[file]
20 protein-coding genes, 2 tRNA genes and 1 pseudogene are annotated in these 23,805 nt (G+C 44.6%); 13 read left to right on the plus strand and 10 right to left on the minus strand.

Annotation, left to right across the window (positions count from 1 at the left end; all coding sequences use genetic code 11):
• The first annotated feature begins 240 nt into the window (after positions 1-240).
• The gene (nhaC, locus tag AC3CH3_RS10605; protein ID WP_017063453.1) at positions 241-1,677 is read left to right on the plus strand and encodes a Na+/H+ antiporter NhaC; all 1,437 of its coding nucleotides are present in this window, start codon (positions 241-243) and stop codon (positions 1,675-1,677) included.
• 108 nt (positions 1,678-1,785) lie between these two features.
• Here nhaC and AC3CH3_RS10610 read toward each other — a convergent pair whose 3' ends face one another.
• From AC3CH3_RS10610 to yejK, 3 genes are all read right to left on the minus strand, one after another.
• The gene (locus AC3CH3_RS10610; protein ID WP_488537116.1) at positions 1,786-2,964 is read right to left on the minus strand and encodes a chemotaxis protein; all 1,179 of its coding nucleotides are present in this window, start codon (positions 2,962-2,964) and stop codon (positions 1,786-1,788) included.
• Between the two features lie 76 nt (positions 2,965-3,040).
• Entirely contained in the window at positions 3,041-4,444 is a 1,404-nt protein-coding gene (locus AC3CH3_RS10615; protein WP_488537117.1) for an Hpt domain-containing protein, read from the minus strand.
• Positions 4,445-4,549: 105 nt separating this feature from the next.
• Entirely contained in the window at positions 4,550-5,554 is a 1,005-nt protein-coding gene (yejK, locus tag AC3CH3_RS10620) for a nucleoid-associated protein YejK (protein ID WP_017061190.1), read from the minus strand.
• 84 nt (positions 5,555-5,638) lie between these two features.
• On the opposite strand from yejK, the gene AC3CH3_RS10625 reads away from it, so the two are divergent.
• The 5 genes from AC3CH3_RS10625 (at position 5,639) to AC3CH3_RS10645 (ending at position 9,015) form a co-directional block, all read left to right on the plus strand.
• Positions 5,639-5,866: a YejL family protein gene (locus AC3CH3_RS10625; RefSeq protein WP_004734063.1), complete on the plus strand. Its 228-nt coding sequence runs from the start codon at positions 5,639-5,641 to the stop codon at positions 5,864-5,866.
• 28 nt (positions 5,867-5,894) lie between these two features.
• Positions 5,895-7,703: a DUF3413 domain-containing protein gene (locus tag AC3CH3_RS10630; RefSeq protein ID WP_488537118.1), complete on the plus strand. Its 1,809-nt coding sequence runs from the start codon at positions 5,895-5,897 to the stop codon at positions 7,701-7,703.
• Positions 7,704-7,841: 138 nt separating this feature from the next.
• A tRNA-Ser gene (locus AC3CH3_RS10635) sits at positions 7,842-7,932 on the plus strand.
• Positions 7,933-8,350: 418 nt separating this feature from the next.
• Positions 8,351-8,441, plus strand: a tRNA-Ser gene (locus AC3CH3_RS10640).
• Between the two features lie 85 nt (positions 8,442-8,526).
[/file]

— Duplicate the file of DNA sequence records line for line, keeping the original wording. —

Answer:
20 protein-coding genes, 2 tRNA genes and 1 pseudogene are annotated in these 23,805 nt (G+C 44.6%); 13 read left to right on the plus strand and 10 right to left on the minus strand.

Annotation, left to right across the window (positions count from 1 at the left end; all coding sequences use genetic code 11):
• The first annotated feature begins 240 nt into the window (after positions 1-240).
• The gene (nhaC, locus tag AC3CH3_RS10605; protein ID WP_017063453.1) at positions 241-1,677 is read left to right on the plus strand and encodes a Na+/H+ antiporter NhaC; all 1,437 of its coding nucleotides are present in this window, start codon (positions 241-243) and stop codon (positions 1,675-1,677) included.
• 108 nt (positions 1,678-1,785) lie between these two features.
• Here nhaC and AC3CH3_RS10610 read toward each other — a convergent pair whose 3' ends face one another.
• From AC3CH3_RS10610 to yejK, 3 genes are all read right to left on the minus strand, one after another.
• The gene (locus AC3CH3_RS10610; protein ID WP_488537116.1) at positions 1,786-2,964 is read right to left on the minus strand and encodes a chemotaxis protein; all 1,179 of its coding nucleotides are present in this window, start codon (positions 2,962-2,964) and stop codon (positions 1,786-1,788) included.
• Between the two features lie 76 nt (positions 2,965-3,040).
• Entirely contained in the window at positions 3,041-4,444 is a 1,404-nt protein-coding gene (locus AC3CH3_RS10615; protein WP_488537117.1) for an Hpt domain-containing protein, read from the minus strand.
• Positions 4,445-4,549: 105 nt separating this feature from the next.
• Entirely contained in the window at positions 4,550-5,554 is a 1,005-nt protein-coding gene (yejK, locus tag AC3CH3_RS10620) for a nucleoid-associated protein YejK (protein ID WP_017061190.1), read from the minus strand.
• 84 nt (positions 5,555-5,638) lie between these two features.
• On the opposite strand from yejK, the gene AC3CH3_RS10625 reads away from it, so the two are divergent.
• The 5 genes from AC3CH3_RS10625 (at position 5,639) to AC3CH3_RS10645 (ending at position 9,015) form a co-directional block, all read left to right on the plus strand.
• Positions 5,639-5,866: a YejL family protein gene (locus AC3CH3_RS10625; RefSeq protein WP_004734063.1), complete on the plus strand. Its 228-nt coding sequence runs from the start codon at positions 5,639-5,641 to the stop codon at positions 5,864-5,866.
• 28 nt (positions 5,867-5,894) lie between these two features.
• Positions 5,895-7,703: a DUF3413 domain-containing protein gene (locus tag AC3CH3_RS10630; RefSeq protein ID WP_488537118.1), complete on the plus strand. Its 1,809-nt coding sequence runs from the start codon at positions 5,895-5,897 to the stop codon at positions 7,701-7,703.
• Positions 7,704-7,841: 138 nt separating this feature from the next.
• A tRNA-Ser gene (locus AC3CH3_RS10635) sits at positions 7,842-7,932 on the plus strand.
• Positions 7,933-8,350: 418 nt separating this feature from the next.
• Positions 8,351-8,441, plus strand: a tRNA-Ser gene (locus AC3CH3_RS10640).
• Between the two features lie 85 nt (positions 8,442-8,526).